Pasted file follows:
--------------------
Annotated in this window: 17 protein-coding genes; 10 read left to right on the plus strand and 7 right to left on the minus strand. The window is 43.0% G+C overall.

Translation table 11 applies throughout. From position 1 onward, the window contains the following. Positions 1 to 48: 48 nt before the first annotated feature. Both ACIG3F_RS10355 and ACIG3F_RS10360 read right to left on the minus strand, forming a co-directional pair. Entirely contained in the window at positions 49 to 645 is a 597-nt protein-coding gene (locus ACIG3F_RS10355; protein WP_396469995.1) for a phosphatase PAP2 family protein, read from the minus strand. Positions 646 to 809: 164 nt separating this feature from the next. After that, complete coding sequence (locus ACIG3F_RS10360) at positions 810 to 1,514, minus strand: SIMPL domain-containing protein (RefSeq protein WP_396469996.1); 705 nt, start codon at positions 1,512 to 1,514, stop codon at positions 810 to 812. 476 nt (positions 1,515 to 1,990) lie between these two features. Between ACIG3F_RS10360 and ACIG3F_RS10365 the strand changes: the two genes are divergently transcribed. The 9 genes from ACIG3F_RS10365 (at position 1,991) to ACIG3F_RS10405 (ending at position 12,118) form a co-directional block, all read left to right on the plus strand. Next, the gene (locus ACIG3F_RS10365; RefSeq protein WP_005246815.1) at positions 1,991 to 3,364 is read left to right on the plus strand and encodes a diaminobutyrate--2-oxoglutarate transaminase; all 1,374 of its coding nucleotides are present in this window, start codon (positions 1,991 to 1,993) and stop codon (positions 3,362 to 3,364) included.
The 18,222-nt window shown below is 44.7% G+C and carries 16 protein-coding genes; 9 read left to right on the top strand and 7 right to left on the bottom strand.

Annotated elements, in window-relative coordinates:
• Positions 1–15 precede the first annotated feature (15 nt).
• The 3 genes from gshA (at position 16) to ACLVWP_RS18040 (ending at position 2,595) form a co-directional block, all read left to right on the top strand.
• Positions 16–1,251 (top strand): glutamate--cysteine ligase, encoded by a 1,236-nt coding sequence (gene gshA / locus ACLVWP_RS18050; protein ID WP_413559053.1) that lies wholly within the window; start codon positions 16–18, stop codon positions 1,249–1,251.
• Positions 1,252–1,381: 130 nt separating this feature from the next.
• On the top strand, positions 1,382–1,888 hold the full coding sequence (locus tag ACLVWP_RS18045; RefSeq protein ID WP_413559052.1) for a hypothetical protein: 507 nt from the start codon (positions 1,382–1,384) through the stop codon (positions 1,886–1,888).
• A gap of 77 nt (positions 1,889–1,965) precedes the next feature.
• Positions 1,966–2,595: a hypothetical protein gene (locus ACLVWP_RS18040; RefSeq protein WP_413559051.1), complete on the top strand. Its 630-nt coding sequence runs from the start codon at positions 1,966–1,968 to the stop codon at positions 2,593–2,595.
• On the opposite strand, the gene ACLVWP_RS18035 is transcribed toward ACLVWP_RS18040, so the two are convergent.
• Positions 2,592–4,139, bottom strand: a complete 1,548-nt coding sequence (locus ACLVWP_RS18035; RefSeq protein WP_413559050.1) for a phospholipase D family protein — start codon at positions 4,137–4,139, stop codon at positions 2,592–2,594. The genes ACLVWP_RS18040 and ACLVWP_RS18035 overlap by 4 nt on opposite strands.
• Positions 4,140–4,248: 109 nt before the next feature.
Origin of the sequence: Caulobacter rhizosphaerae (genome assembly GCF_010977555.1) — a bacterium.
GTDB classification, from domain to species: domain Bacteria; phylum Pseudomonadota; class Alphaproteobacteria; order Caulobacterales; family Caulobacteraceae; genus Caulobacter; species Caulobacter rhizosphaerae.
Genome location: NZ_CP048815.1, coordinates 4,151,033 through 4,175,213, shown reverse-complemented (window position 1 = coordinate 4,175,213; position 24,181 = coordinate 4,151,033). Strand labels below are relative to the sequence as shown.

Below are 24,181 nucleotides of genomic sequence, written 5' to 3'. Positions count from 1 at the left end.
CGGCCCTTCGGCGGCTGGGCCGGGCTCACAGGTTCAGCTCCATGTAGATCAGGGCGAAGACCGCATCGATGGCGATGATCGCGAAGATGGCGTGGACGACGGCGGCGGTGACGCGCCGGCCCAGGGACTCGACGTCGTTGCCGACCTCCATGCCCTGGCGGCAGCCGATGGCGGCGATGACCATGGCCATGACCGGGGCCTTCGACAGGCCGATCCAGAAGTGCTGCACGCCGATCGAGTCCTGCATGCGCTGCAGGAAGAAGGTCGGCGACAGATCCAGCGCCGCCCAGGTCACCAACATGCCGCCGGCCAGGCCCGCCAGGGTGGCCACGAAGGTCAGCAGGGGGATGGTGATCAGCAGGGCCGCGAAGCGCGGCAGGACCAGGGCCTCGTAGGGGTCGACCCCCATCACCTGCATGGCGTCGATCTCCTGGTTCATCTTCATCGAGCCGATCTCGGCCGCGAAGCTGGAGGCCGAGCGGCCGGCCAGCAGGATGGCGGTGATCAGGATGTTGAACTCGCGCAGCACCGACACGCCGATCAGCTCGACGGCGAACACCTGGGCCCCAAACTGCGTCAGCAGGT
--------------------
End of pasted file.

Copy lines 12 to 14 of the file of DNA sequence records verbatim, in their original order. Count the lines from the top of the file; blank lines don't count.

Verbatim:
• On the opposite strand, the gene ACLVWP_RS18035 is transcribed toward ACLVWP_RS18040, so the two are convergent.
• Positions 2,592–4,139, bottom strand: a complete 1,548-nt coding sequence (locus ACLVWP_RS18035; RefSeq protein WP_413559050.1) for a phospholipase D family protein — start codon at positions 4,137–4,139, stop codon at positions 2,592–2,594. The genes ACLVWP_RS18040 and ACLVWP_RS18035 overlap by 4 nt on opposite strands.
• Positions 4,140–4,248: 109 nt before the next feature.